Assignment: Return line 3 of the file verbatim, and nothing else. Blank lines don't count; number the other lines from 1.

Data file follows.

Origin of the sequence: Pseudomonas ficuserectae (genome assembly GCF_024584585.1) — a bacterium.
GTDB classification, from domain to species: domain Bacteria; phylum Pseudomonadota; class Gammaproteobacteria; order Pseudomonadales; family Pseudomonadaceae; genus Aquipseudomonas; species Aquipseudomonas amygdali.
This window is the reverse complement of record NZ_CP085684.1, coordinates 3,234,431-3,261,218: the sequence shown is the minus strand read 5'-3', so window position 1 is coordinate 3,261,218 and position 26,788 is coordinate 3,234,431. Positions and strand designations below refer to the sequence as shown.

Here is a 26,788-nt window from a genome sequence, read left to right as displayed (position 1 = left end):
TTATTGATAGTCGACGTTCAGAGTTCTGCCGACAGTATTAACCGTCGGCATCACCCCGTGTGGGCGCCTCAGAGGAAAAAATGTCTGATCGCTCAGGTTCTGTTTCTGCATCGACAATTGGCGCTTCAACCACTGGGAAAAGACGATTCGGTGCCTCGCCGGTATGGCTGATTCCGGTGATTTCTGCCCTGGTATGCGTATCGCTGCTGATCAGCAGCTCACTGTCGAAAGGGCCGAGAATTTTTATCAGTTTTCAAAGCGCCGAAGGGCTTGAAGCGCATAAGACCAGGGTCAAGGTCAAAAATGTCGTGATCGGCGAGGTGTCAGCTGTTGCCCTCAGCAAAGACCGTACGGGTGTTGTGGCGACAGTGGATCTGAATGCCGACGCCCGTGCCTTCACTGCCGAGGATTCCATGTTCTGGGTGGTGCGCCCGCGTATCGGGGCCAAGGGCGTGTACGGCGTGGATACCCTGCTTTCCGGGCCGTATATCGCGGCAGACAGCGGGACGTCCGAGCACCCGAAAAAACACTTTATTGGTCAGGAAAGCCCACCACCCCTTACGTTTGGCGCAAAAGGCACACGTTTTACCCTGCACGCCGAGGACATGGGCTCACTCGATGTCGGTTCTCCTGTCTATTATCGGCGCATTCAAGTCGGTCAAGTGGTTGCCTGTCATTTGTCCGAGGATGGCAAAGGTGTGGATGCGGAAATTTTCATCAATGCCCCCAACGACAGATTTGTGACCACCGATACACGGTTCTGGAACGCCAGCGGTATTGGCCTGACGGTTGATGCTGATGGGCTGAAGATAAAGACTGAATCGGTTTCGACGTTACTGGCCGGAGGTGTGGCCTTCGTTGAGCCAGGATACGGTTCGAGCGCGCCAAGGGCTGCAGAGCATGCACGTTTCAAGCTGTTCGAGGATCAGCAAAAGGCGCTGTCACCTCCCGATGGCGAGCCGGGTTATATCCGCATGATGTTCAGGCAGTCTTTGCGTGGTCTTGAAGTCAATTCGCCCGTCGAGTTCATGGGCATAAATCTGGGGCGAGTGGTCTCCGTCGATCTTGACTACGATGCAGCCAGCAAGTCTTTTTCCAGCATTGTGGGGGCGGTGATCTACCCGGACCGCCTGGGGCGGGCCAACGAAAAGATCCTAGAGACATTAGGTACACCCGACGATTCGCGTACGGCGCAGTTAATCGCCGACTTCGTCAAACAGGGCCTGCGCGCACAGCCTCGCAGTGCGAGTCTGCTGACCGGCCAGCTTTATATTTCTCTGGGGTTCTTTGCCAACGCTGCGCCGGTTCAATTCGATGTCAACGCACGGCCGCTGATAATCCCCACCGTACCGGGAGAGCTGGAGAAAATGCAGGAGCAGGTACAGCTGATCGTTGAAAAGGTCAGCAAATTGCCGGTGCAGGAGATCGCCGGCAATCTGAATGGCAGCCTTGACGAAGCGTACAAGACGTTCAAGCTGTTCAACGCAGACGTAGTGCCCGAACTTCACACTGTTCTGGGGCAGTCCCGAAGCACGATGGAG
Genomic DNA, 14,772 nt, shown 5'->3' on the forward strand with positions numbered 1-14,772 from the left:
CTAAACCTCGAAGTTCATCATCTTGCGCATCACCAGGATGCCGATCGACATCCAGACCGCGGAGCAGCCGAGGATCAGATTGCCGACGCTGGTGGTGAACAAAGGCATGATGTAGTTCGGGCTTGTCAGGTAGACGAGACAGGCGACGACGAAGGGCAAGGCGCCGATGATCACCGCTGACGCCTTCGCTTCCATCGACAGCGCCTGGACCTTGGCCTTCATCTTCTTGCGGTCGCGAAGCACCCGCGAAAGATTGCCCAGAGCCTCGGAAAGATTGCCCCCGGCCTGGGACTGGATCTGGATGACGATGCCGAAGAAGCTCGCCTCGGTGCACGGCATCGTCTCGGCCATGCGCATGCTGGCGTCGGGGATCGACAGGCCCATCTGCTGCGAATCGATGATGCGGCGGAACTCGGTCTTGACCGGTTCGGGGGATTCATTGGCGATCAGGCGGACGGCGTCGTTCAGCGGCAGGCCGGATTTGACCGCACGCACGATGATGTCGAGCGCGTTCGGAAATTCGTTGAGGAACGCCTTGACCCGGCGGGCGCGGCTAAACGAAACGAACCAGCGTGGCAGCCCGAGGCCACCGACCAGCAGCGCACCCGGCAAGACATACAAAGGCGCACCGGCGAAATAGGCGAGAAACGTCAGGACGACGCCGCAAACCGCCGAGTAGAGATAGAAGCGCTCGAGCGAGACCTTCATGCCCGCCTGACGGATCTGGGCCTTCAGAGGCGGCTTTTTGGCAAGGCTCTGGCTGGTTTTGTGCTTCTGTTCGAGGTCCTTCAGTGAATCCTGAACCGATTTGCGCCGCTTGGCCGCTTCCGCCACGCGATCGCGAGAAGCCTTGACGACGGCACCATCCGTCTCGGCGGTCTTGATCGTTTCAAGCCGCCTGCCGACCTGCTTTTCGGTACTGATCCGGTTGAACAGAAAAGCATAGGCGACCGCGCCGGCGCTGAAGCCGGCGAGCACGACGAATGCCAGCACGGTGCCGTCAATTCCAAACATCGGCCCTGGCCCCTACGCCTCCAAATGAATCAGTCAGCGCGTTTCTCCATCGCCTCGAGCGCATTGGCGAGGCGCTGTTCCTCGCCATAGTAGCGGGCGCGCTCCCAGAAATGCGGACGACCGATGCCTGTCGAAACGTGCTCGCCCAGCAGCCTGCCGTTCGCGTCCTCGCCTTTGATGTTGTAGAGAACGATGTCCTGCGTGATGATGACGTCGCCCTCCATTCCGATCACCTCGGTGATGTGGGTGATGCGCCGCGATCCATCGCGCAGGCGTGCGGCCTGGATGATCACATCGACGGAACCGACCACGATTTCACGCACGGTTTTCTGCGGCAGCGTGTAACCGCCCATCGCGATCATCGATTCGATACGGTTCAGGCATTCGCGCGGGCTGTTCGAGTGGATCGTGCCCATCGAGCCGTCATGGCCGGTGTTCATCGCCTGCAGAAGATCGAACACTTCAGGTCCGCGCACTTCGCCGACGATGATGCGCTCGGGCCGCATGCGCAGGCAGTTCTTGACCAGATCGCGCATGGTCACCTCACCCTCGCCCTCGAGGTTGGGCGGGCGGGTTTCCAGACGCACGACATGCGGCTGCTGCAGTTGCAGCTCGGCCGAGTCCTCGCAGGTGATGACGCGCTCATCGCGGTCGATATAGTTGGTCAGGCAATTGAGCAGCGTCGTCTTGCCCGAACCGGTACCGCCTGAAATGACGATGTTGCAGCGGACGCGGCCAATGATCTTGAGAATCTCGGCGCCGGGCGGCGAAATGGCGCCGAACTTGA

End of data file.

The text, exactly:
This window is the reverse complement of record NZ_CP085684.1, coordinates 3,234,431-3,261,218: the sequence shown is the minus strand read 5'-3', so window position 1 is coordinate 3,261,218 and position 26,788 is coordinate 3,234,431. Positions and strand designations below refer to the sequence as shown.